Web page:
m7E3 and c7E3 Fab were provided by Centocor (Malvern, Pa). Eptifibatide was provided by Cor Therapeutics (South San Francisco, CA). Insulin and peptide integrin inhibitors were purchased from Sigma (St. Louis, MO).

Transfection and selection of stable β3 integrin expressing HEK cells

pcDNA-1neo constructs encoding full-length β3 subunits were a gift of D. Cheresh (Scripps Research Institute, La Jolla, CA) and have been previously described[10]. β3 integrin-deficient HEK 293 cells (ATCC; Manassas, VA) were transfected using the FuGENE Transfection Reagent (Boehringer Mannheim) and stable cell lines established as previously described[5].

JNK1 kinase activity assay

HASMC were grown to subconfluence and then growth arrested for 48 hours in DMEM containing 0.1% FBS. Cells were pretreated with m7E3, c7E3 or eptifibatide for 1 hour, and then stimulated for 10 min at 37°C with 1 uM Insulin (Sigma). Cells were washed twice with ice-cold PBS containing 0.5 mM vanadate and then lysed with ice-cold cell lysis buffer plus protease inhibitor cocktail (Roche Diagnostics GmbH) on ice for 10 minutes. JNK1 kinase activity was measured using a GST-c-JUN pull-down assay as previously described[9].

Statistical analysis

Results are expressed as mean ± standard deviation unless otherwise stated. One way analysis of variance followed by the Dunnett's multiple range test was used to analyze data. A p value of less than or equal to 0.05 was considered statistically significant. Triplicate wells were analyzed for each experiment and each experiment was performed independently a minimum of three times.

Results

HASMC express αvβ3 integrins

Flow cytometry was performed utilizing LM609, a monoclonal antibody that binds αvβ3 integrins with high specificity[11], m7E3, a monoclonal anti-β3 integrin antibody from which abciximab is derived, and 10E5, a monoclonal antibody that binds αIIbβ3 but not αvβ3. Results demonstrated that HASMC express αvβ3 and that β3 subunits form heterodimers primarily, if not solely, with αv subunits in HASMC (figures 1A and 1B; binding to HASMC in arbitrary binding units: no antibody 1.0 ± 0.2, 10E5 1.4 ± 0.2, m7E3 3.1 ± 0.3 and LM609 3.2 ± 0.5; p < 0.05 for m7E3 vs. 10E5 and LM609 vs. 10E5).
Figure 1
Figure 1

Expression of α v β 3 integrins by HASMC and effect of α v β 3 antagonists on cell adhesion and apoptosis. Results of a representative FACS experiment (A) and data from 5 independent experiments (B) are shown (* = p < 0.05 vs no antibody or vs 10E5). HASMC growth-arrested for 72 hours were treated with insulin (1 μmol/L) or vehicle ± integrin inhibitors. 48 hours later (120 hours after the addition of quiescent media), Annexin V staining was determined (C). The groups are as follows: 1 – no inhibitor, 2 – 10E5, 3 – m7E3, 4 – c7E3, 5 – LM609, 6 – eptifibatide, 7 – tirofiban, 8 – cRGD, 9 – RGD, 10 – RGE and 11 – RAD. HASMC in suspension were incubated with eptifibatide, RGE peptides, m7E3 or 10E5 and then added to non-coated tissue culture plates. Cell adhesion was determined as described in Methods (D). Concentrations of inhibitors were as follows: m7E3, c7E3, LM609 and 10E5 (30 μg/ml); eptifibatide, GRGDS, GRDGS or GRADSP peptides (10 μmol/L) and tirofiban (30 μmol/L).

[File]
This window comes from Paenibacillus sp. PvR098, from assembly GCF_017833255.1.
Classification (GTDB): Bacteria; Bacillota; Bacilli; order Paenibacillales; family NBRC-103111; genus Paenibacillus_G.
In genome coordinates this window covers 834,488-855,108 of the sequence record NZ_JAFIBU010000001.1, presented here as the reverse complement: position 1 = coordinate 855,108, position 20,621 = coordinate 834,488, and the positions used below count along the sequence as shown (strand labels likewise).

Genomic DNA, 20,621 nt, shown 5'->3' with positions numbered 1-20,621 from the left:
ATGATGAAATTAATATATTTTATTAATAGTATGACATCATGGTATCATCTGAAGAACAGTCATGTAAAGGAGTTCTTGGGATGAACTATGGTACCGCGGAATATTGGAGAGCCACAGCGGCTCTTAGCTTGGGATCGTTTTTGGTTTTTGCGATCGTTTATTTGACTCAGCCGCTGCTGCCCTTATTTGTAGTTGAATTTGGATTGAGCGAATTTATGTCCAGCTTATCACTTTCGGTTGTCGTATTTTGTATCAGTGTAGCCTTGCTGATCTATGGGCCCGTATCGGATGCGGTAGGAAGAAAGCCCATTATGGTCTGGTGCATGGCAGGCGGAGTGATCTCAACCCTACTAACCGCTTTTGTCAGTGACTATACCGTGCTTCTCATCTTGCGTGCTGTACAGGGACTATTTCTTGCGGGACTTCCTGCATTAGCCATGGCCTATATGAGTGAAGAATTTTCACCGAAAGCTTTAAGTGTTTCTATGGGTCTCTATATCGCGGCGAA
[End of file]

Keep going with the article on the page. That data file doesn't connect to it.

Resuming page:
Apoptosis, as determined by Annexin V binding to the cell surface, was present in less than 10% of HASMC maintained in quiescent media for 120 hours (figure 1C) and did not increase with insulin treatment. Treatment with various integrin inhibitors for 48 hours after HASMC had been maintained in quiescent media for 72 hours did not increase the number of apoptotic SMC, either with or without insulin. At the concentrations used in these studies, neither m7E3, c7E3 nor eptifibatide had any effect on cell adhesion (figure 1D). These results are consistent with prior studies showing that attachment of HASMC to non-coated tissue culture plates is primarily mediated by various β1-integrins[12].

αvβ3 antagonists inhibit insulin induced proliferation of HASMC

Insulin elicited a dose-dependent proliferative response of HASMC that were growth arrested in 0.5% FBS for 72 hours prior to treatment. The proliferative response, as determined by cell number assays three days after treatment, to insulin at a concentration of 1 μmol/L (107 ± 18% increase in cell number; n = 7; range 25 – 168%) was similar to that elicited by platelet-derived growth factor-BB (PDGF-BB) (figure 2A; 85 ± 14%; n = 3; p = ns compared to insulin).
Figure 2
Figure 2

Effect of α v β 3 antagonists on insulin-induced proliferation. Growth arrested HASMC were treated with insulin (various concentrations), PDGF-BB (1.4 nmol/L) or vehicle and cell number was determined three days later (A). In the experiments represented in panels B and C, HASMC were treated with antibodies or peptides as indicated for one hour prior to addition of insulin (1 μmol/L). Concentrations of antibodies and peptides were the same as in figure 1 unless indicated. [* = p < 0.05 vs control (A); * = p < 0.05 vs 10E5 (B); * = p < 0.05 vs tirofiban (C)]